If Cole indeed helps the Yankees win their first World Series since 2009 and second this millennium, nobody will question whether he was worth the money. Think back to that offseason before ‘09 when the Yankees committed $423.5 million to free agents CC Sabathia, Mark Teixeira and A.J. Burnett. 

Teixeira hit just .248 with the Yankees with an .822 OPS, far below expectations. But he also was the AL MVP runner-up in 2009 and the Yankees won it all his first season. 

Burnett had a 4.79 ERA in 98 career starts with the Yankees. But he also dominated the Phillies in Game 2 of the 2009 World Series to prevent his team from falling behind, at home, 2-0.

Big picture, both were worth it simply for the result of that season. The Yankees’ expectation with Cole is to win more than once, but even one title would probably make the deal worthwhile. 

The Phillies, with Harper, are a lot farther away, both because they haven’t acquired and/or developed young talents like Aaron Judge and Gleyber Torres, but also because the Yankees have probably the best bullpen in baseball and the Phillies might have the worst. Pay close attention to that in the four games this week. The Yankees have elite lefties Aroldis Chapman and Zack Britton, devastating righty Adam Ottavino and flamethrowing Tommy Kahnle. All four would be, by far, the best pitcher in a Phillies bullpen that has only one somewhat proven late-inning reliever: Hector Neris.

The Yankees have been ahead of the curve over the last handful of years building deep and uber-talented bullpens. And while it’s been more than a decade since they won it all, their GM Brian Cashman has done a remarkable job of building a major-market powerhouse that develops as well as it spends.

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Have any Phillies considered opting out of MLB season after Yoenis Cespedes, Lorenzo Cain, Francisco Liriano?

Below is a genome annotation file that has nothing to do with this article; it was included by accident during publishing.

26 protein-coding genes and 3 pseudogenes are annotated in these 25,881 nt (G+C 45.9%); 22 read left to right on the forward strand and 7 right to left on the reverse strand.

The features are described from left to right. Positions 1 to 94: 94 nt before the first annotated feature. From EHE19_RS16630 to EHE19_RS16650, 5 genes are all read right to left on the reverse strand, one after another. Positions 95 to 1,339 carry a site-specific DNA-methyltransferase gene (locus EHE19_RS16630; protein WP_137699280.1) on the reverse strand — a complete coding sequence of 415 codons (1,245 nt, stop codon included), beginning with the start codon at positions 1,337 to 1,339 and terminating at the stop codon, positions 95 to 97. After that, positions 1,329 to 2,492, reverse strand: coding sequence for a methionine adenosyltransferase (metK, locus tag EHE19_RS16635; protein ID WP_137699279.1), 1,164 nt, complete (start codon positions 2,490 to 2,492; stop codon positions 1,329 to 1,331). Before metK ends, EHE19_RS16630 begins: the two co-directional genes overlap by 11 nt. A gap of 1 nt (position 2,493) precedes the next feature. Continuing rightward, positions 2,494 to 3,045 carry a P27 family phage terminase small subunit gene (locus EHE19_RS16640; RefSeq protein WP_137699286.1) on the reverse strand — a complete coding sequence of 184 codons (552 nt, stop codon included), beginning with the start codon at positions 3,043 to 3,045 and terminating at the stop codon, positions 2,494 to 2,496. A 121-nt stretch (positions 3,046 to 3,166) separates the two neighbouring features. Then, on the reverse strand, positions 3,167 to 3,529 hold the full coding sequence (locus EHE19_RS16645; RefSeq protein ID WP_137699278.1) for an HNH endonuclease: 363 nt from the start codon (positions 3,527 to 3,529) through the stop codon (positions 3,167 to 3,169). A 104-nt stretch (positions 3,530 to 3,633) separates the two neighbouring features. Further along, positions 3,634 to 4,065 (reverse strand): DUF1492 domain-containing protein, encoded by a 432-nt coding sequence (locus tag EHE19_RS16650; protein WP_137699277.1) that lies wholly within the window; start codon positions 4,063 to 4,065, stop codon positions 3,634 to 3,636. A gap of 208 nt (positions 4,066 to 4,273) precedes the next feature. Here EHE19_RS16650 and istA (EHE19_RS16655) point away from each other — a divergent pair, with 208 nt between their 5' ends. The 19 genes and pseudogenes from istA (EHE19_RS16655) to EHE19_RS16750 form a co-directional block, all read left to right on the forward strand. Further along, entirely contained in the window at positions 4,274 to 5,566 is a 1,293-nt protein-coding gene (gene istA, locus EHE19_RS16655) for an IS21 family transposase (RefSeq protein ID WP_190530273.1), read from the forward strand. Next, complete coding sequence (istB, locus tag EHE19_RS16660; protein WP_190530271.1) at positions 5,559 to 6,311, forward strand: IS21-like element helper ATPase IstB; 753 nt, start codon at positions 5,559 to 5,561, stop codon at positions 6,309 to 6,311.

Have any Phillies considered opting out of MLB season after Yoenis Cespedes, Lorenzo Cain, Francisco Liriano?

Left-handed pitcher Francisco Liriano, a surprise cut by the Phillies days before the regular season began on July 24, has opted out of the 2020 MLB season, according to Robert Murray.

The 36-year-old Liriano looked poised to win an important spot in the Phillies' thin bullpen but was granted his release on July 18. The Phillies cited a desire to look at younger arms, though there also appeared to be financial matters at play regarding guaranteed money in this altered 60-game season.

Even at 36, Liriano could still have been a capable left-handed specialist in someone's bullpen this season. According to Murray, Liriano had multiple guaranteed offers but decided not to play.

The timing of his opt-out comes the same weekend that Brewers centerfielder Lorenzo Cain opted out of the 2020 season. The Brewers-Cardinals series has been postponed all weekend as numerous Cardinals have reportedly tested positive for COVID-19.

The Mets’ Yoenis Cespedes also opted out Sunday after no-showing his team’s game against the Braves. He went 5 for 31 with two homers the first week of the season. The Phillies and Mets are set to meet 10 times, the first series coming in mid-August at Citizens Bank Park with the other seven games in September.

The Phillies had all seven of their games postponed this week. They're set to make up all four against the Yankees this Monday through Thursday, and they could make up the Blue Jays series later in the season with doubleheaders when the teams meet Sept. 18-20.

Asked over the weekend if he knew of any Phillies players considering opting out, manager Joe Girardi said this:

"No, that has not happened in our clubhouse. The chatter I hear is guys saying, 'Let's go, we're ready to go, let's go.' That's the chatter I've heard so far. And again, if a player chooses to opt out, I fully support him because playing this game is hard enough and if your mind has concerns in other places, it's really gonna be hard."